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Sunday, September 19, 2021

Among Florida’s many woes, two glaring problems sent it home

Turnovers and poor clock management spoiled UF’s NCAA Tournament run

Coach Mike White stands on the sidelines at the O’Connell Center against Georgia Feb. 20. White and the Gators lost against Oral Roberts 81-78 in the second round of the NCAA Tournament Sunday.
Coach Mike White stands on the sidelines at the O’Connell Center against Georgia Feb. 20. White and the Gators lost against Oral Roberts 81-78 in the second round of the NCAA Tournament Sunday.

Colin Castleton nailed his second free throw and built Florida’s lead to six points. He strode back to defense. There were six minutes left before the Sweet 16. 

In the city that hosts the electrifyingly fast Indianapolis 500, Gators head coach Mike White slowed things down.

The clock ticked, and the Gators idled. Their seven-point lead dwindled until a three-point shot from Oral Roberts forward DeShang Weaver put the Golden Eagles up 80-78 late in the game.

The Gators never regained their lead and saw their season come to an end when the 15th-seeded Oral Roberts knocked off 7th-seeded Florida 81-78 to advance in the NCAA Tournament.

“We were tired,” White said. “I thought that part of slowing it down would help us settle in with some of the erratic decisions that we were making offensively.” 

Oral Roberts is the second 15-seed to make it to the Sweet 16 after FGCU in 2013. The win over Florida was ORU’s second March Madness win since 1974.

You don’t know how good they are until you actually play them,” sophomore guard Tre Mann said.

Florida entered the game favored by nine points, according to SportsLine. Yet Oral Roberts exploited faults in White’s strategy. That ill-fated three with two minutes and nine seconds left was the Golden Eagles’ first lead in the second half. But there are more reasons why Florida’s dance is over and Oral Roberts’ Cinderella story continues.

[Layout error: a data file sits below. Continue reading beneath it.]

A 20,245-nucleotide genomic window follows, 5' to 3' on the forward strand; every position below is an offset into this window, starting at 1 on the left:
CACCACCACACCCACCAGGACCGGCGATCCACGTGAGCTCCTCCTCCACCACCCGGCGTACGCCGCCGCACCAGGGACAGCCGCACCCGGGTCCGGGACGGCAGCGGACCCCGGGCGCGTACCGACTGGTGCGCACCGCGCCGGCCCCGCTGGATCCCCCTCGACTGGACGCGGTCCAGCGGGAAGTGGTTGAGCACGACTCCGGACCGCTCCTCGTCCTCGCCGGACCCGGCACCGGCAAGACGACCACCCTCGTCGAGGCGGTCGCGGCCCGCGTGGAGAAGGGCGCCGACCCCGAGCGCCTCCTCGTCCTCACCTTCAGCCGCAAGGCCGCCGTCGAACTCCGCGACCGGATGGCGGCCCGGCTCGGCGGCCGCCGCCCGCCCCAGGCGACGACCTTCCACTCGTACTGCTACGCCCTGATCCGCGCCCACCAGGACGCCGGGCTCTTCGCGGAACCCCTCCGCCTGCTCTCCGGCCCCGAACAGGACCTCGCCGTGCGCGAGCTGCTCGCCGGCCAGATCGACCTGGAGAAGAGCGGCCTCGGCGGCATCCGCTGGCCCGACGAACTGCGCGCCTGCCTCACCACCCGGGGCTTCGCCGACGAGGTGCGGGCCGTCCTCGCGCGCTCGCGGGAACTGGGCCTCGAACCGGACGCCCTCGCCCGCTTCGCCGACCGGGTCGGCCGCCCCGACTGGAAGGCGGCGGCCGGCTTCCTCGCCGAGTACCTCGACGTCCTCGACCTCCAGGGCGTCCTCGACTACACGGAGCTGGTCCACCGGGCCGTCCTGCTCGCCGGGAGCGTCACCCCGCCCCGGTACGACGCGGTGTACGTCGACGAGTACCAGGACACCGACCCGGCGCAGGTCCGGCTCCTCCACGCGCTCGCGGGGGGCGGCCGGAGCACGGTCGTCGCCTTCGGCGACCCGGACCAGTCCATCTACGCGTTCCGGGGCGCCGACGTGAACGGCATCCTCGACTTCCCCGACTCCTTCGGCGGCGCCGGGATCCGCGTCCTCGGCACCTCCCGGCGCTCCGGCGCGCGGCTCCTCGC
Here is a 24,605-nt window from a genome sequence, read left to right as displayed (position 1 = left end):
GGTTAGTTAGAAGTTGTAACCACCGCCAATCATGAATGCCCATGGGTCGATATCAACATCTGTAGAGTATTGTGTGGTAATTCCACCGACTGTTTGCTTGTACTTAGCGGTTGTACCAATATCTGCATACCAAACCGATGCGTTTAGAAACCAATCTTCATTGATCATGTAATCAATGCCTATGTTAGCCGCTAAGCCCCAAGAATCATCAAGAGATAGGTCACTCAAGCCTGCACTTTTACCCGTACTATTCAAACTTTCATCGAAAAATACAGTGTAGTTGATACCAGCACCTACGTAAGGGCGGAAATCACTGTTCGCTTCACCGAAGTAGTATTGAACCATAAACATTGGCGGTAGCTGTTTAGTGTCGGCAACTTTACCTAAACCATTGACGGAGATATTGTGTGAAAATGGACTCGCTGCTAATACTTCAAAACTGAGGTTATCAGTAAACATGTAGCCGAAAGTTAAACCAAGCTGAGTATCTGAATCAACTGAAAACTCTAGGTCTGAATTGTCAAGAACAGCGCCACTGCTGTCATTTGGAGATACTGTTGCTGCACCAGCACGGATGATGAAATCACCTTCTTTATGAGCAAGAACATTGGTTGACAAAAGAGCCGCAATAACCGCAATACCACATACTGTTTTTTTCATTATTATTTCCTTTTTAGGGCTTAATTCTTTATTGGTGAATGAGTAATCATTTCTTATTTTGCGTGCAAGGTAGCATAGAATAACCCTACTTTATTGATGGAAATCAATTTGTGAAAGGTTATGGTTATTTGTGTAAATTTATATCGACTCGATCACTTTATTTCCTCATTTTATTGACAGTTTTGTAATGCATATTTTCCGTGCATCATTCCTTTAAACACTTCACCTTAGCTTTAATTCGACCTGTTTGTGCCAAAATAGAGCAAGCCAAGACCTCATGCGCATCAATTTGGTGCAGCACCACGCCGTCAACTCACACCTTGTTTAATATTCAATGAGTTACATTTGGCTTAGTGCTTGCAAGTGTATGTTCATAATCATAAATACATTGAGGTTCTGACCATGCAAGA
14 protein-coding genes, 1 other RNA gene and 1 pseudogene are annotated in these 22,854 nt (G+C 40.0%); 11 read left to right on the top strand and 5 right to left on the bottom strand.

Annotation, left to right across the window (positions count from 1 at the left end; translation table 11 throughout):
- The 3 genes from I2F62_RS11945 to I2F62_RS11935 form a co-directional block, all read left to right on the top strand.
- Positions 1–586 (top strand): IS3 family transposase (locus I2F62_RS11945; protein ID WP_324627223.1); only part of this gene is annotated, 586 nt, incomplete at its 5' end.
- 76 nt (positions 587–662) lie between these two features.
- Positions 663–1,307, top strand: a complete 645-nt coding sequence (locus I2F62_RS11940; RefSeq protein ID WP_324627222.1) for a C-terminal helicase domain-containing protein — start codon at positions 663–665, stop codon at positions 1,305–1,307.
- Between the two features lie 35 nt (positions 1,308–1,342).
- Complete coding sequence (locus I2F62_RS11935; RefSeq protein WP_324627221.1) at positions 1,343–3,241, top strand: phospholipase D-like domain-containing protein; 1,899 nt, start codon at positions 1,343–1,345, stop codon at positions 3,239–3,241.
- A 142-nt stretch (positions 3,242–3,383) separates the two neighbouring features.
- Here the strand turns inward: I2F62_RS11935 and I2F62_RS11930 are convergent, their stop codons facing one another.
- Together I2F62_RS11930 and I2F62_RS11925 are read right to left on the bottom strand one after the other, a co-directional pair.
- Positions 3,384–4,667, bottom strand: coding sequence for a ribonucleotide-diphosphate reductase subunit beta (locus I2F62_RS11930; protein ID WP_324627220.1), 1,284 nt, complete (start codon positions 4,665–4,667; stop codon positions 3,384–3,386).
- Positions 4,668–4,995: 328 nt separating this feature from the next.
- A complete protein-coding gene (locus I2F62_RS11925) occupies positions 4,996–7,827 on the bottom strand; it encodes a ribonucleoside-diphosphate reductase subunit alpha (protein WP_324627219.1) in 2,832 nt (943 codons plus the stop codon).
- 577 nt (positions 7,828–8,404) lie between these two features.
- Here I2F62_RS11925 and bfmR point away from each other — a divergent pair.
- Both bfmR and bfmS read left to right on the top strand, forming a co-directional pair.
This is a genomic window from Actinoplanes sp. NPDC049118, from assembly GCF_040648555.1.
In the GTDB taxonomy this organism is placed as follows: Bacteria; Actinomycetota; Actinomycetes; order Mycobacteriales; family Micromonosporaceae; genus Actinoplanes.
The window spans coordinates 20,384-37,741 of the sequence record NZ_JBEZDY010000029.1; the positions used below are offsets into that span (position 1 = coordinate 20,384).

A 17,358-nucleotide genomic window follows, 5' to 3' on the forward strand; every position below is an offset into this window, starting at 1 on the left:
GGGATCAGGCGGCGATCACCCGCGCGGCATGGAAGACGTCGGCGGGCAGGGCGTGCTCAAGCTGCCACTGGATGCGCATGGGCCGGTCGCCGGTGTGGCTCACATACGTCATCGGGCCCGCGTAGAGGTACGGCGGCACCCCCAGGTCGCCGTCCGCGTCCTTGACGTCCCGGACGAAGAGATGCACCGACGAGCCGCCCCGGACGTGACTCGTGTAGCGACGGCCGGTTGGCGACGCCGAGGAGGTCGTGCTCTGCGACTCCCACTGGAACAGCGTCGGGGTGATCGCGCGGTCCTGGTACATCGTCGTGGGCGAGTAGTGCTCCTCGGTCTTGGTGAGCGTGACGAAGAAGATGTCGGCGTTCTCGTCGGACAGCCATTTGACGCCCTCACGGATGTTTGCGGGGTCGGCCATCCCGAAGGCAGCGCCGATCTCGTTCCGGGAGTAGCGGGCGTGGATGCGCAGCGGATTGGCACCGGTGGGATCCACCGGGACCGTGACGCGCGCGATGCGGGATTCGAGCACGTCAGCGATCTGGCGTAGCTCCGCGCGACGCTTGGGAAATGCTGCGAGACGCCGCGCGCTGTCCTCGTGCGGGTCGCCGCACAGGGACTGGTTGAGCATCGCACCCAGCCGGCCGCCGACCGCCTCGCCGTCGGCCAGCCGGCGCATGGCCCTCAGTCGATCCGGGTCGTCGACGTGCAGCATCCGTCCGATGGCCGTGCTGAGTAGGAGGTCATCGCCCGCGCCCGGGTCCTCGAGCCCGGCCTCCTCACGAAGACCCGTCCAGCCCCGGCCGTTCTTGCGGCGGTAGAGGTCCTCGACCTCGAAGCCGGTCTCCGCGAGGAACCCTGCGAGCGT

The Gators shot 7 for 9 from the foul line compared to Oral Roberts 19 for 23, but turnovers and poor clock management spun UF off course, too. Oral Roberts preyed on Florida and gave up possession after possession. 

Florida turned the ball over a staggering 10 times in the first half and made matters worse by turning the ball over another 10 times in the second half. Oral Roberts finished with 12 total turnovers.

Every UF player who touched a basketball in the first half turned it over at least once. Four players ended with at least three turnovers. Mann claimed four, and junior forward Colin Castleton had five.

“To me it was a mentality that this team, unfortunately, never fully embraced the importance, unfortunately, of each possession,” White said. 

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Over the two games in the NCAA Tournament, the Golden Eagles’ turnover ratio is +18. They ruined millions of brackets in their win against Ohio State by winning the turnover battle 16-6.

Florida struggled with keeping the basketball all year. This season, Florida had a turnover rate of 23.2% in half-court. When operating in the last 21-30 seconds of the shot clock, it turned the ball over a staggering 24.6% of the time, according to GatorsTerritory’s Eric Fawcett.

With that turnover rate from Florida in half-court, the strategy Oral Roberts implemented became simple. When Florida wasted time with the basketball, it was only more likely to turn the ball over — especially when it’s subsequently forced to rush at the end of the game, as that 24.6% turnover rate would indicate.

Oral Roberts played aggressive all night, and when faced with the opportunity to cash in on Florida’s turnovers, it didn’t waste time. The Golden Eagles scored 23 points off of turnovers and scored 16 points in the last six minutes. Florida, as it tried to milk the clock, only scored seven and attempted eight field goals.

Florida fans made no attempts to hide their clamoring for White’s job after consistent bounces from the SEC and NCAA Tournaments. White may have opted to eat up the clock toward the end of the game, but the six-year head coach’s time may be running out soon.

“I'm crushed right now,” White said. “It's been a long year. It's been a really long year.”

Contact River Wells at rwells@alligator.org and follow him on Twitter @riverhwells





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